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lukabratzi

SSE Branching Question

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Hey everyone,

So I'm working on a relatively simple SSE function. Essentially, I give it three inputs and compute three outputs based on the inputs. The issue is that one of these outputs has three potential values. For instance:
Output = < a1, b, c > if component 1 is the largest
Output = < a2, b, c > if component 2 is the largest
Output = < a3, b, c > if component 3 is the largest

Now my main goals is to be able to implement this completely without branching. To do this I use SSE to compute all three possible outputs <a1, a2, a3 > in parallel. This part works perfectly and I've verified its correct.

My problem is that I then need to choose an output value for a without branching. I initially tried to do this completely without using any SSE cmp instructions because I figured that intrinsic instructions like max, min, cmplt, etc would all use branching in some fashion behind the scenes. But I've been reading up on a few sites (Intel, lecture slides, etc) and I'm not so sure that these instructions actually use branching, which kind of blows my mind. I was hoping that someone on here would have a definitive answer they could give me.

If the SSE comparison instructions DO use branches, does anyone have an idea for how I could select my output without branching? I've been working on this for like the past 24 hours and am almost at my wits end.

If anyone needs additional info just let me know and I can answer your questions.

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There are a number of SSE instructions that generate bit masks (all ones or all zeros) depending on the result of a comparison. These masks are then used to choose between two options.

An example using intrinsics:

// result = (lhs < rhs) ? option1 : option2;
__m128 mask = _mm_cmplt_ps(lhs, rhs);
__m128 result = _mm_or_ps(_mm_and_ps(mask, option1), _mm_andnot_ps(mask, option2));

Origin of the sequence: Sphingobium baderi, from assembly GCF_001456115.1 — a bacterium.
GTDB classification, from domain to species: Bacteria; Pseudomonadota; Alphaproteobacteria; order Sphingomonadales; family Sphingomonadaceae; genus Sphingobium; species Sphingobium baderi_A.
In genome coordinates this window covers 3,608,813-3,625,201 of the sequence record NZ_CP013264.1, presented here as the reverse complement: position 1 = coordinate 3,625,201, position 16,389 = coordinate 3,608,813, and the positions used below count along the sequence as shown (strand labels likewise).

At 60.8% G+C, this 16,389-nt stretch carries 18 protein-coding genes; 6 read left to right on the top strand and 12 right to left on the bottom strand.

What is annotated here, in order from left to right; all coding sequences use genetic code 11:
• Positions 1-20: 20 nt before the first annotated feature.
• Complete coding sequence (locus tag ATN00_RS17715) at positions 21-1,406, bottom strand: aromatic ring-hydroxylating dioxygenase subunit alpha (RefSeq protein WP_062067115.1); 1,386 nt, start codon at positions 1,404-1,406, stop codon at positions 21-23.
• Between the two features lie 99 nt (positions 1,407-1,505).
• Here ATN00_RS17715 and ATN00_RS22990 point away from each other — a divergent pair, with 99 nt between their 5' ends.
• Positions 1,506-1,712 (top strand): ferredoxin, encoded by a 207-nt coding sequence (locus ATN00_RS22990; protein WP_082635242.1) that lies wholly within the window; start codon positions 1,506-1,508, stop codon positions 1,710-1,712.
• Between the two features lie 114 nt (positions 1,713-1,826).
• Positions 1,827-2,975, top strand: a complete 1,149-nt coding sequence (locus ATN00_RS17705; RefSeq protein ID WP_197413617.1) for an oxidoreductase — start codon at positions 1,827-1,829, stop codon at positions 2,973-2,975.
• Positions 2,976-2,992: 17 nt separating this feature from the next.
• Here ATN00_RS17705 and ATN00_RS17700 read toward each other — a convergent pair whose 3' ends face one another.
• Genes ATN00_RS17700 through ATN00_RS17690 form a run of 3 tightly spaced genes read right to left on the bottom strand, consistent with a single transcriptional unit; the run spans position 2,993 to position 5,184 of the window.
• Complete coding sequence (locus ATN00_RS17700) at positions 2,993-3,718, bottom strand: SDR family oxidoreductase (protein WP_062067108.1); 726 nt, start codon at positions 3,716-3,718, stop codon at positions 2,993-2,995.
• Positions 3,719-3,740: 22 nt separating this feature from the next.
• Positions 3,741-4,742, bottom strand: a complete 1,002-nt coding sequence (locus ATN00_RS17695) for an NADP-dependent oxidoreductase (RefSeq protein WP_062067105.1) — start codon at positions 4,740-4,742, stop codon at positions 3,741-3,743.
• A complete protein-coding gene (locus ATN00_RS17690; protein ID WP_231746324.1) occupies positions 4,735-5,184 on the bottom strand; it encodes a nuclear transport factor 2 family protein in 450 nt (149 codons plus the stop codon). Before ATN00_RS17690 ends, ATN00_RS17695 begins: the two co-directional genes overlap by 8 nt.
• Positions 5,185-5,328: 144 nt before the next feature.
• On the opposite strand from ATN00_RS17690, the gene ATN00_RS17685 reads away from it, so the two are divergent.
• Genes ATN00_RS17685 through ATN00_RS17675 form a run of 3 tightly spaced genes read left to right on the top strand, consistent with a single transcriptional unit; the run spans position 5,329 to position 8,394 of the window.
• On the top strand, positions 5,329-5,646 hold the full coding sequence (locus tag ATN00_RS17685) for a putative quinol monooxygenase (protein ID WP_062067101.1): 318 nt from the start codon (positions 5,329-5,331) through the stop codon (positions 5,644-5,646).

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There are a number of SSE instructions that generate bit masks (all ones or all zeros) depending on the result of a comparison. These masks are then used to choose between two options.

An example using intrinsics:

// result = (lhs < rhs) ? option1 : option2;
__m128 mask = _mm_cmplt_ps(lhs, rhs);
__m128 result = _mm_or_ps(_mm_and_ps(mask, option1), _mm_andnot_ps(mask, option2));


Right, I saw that. But here's what concerns me:
// result = (lhs < rhs) ? option 1 : option2

How is that not a branch? Does SSE do some special bit algorithm? Otherwise I can't see how that's not the same as:

if ( lhs < rhs )
result = option1
else
result = option 2

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A branch means moving the program counter forwards (beyond the next instruction, typically) or backwards. There's no branching going on. _mm_cmplt_ps is an instruction that can be viewed as taking two inputs and generating a single output. Once that instruction has finished, the program counter advances to the next instruction. No branch.

The same holds for the other instructions/intrinsics used in the example.

Here's the same algorithm for scalar variables in regular C:


const unsigned choice_masks[2] = { 0, (unsigned)-1 };

unsigned mask = choice_masks[lhs < rhs];
unsigned result = (mask & option1) | ((~mask) & option2); // assuming option1 and option2 are also of type unsigned


No conditionals, no branching.

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That line is a comment. It's just explaining what the branchless code is up to.


A branch means moving the program counter forwards (beyond the next instruction, typically) or backwards. There's no branching going on. _mm_cmplt_ps is an instruction that can be viewed as taking two inputs and generating a single output. Once that instruction has finished, the program counter advances to the next instruction. No branch.

The same holds for the other instructions/intrinsics used in the example.

Here's the same algorithm for scalar variables in regular C:


const unsigned choice_masks[2] = { 0, (unsigned)-1 };

unsigned mask = choice_masks[lhs < rhs];
unsigned result = (mask & option1) | ((~mask) & option2); // assuming option1 and option2 are also of type unsigned


No conditionals, no branching.

Fantastic, that really clears things up for me and will let me eliminate a lot of gross bit manipulations I had to do. Thanks for clearing this up for me guys!

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The 'move mask' instruction is basically the only simd instruction that leads up to a 'real branch' in that the mask is then testable with the condition registers on the main CPU.


All the other functions that look like they branch are just setting per-component masks in the SIMD register and aren't real branches that mess with the CPU pipeline. i.e. _mm_gt_ps for vectorized floating point greater than, sets 0xFFFFFFFF or 0 in each slot in the register, so you can do permuting (via blend instructions, or and and nand/or on older cpus) with other data to generate a combined correct answer without any branches. Edited by Zoner

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